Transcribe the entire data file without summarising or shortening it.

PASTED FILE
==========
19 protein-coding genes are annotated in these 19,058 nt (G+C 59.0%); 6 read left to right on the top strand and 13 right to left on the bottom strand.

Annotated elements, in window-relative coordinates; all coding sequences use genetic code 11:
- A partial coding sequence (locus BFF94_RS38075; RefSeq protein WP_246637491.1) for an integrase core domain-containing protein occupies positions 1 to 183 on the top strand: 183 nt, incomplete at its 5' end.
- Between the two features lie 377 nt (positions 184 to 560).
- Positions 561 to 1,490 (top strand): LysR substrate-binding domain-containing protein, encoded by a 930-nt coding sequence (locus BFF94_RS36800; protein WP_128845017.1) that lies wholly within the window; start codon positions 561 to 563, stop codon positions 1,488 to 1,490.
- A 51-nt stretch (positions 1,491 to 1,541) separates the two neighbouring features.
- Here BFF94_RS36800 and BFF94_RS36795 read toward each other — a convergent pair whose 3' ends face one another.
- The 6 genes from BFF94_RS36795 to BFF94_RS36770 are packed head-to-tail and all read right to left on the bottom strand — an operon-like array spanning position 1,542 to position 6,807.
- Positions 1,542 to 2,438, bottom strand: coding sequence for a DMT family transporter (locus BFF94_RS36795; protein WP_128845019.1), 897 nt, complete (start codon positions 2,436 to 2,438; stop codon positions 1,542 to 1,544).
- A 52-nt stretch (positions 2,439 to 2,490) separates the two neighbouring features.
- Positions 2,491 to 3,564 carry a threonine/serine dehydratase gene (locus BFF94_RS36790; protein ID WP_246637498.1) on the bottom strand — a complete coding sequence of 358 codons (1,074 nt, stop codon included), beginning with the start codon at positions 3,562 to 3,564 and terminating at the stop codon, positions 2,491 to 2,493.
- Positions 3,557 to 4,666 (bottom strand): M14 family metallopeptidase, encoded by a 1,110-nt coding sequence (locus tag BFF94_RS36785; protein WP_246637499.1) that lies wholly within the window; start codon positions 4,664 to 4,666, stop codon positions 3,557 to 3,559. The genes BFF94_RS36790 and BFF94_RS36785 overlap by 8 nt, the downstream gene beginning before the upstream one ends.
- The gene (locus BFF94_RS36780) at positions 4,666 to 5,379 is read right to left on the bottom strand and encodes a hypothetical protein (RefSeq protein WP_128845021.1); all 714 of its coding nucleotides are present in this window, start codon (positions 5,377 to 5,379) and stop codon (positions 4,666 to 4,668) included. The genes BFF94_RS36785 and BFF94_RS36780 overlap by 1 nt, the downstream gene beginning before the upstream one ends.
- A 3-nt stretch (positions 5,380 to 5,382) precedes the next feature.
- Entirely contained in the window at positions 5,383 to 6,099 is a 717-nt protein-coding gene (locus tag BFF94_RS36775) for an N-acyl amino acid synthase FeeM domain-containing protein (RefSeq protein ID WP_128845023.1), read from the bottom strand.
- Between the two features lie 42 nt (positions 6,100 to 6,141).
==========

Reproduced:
19 protein-coding genes are annotated in these 19,058 nt (G+C 59.0%); 6 read left to right on the top strand and 13 right to left on the bottom strand.

Annotated elements, in window-relative coordinates; all coding sequences use genetic code 11:
- A partial coding sequence (locus BFF94_RS38075; RefSeq protein WP_246637491.1) for an integrase core domain-containing protein occupies positions 1 to 183 on the top strand: 183 nt, incomplete at its 5' end.
- Between the two features lie 377 nt (positions 184 to 560).
- Positions 561 to 1,490 (top strand): LysR substrate-binding domain-containing protein, encoded by a 930-nt coding sequence (locus BFF94_RS36800; protein WP_128845017.1) that lies wholly within the window; start codon positions 561 to 563, stop codon positions 1,488 to 1,490.
- A 51-nt stretch (positions 1,491 to 1,541) separates the two neighbouring features.
- Here BFF94_RS36800 and BFF94_RS36795 read toward each other — a convergent pair whose 3' ends face one another.
- The 6 genes from BFF94_RS36795 to BFF94_RS36770 are packed head-to-tail and all read right to left on the bottom strand — an operon-like array spanning position 1,542 to position 6,807.
- Positions 1,542 to 2,438, bottom strand: coding sequence for a DMT family transporter (locus BFF94_RS36795; protein WP_128845019.1), 897 nt, complete (start codon positions 2,436 to 2,438; stop codon positions 1,542 to 1,544).
- A 52-nt stretch (positions 2,439 to 2,490) separates the two neighbouring features.
- Positions 2,491 to 3,564 carry a threonine/serine dehydratase gene (locus BFF94_RS36790; protein ID WP_246637498.1) on the bottom strand — a complete coding sequence of 358 codons (1,074 nt, stop codon included), beginning with the start codon at positions 3,562 to 3,564 and terminating at the stop codon, positions 2,491 to 2,493.
- Positions 3,557 to 4,666 (bottom strand): M14 family metallopeptidase, encoded by a 1,110-nt coding sequence (locus tag BFF94_RS36785; protein WP_246637499.1) that lies wholly within the window; start codon positions 4,664 to 4,666, stop codon positions 3,557 to 3,559. The genes BFF94_RS36790 and BFF94_RS36785 overlap by 8 nt, the downstream gene beginning before the upstream one ends.
- The gene (locus BFF94_RS36780) at positions 4,666 to 5,379 is read right to left on the bottom strand and encodes a hypothetical protein (RefSeq protein WP_128845021.1); all 714 of its coding nucleotides are present in this window, start codon (positions 5,377 to 5,379) and stop codon (positions 4,666 to 4,668) included. The genes BFF94_RS36785 and BFF94_RS36780 overlap by 1 nt, the downstream gene beginning before the upstream one ends.
- A 3-nt stretch (positions 5,380 to 5,382) precedes the next feature.
- Entirely contained in the window at positions 5,383 to 6,099 is a 717-nt protein-coding gene (locus tag BFF94_RS36775) for an N-acyl amino acid synthase FeeM domain-containing protein (RefSeq protein ID WP_128845023.1), read from the bottom strand.
- Between the two features lie 42 nt (positions 6,100 to 6,141).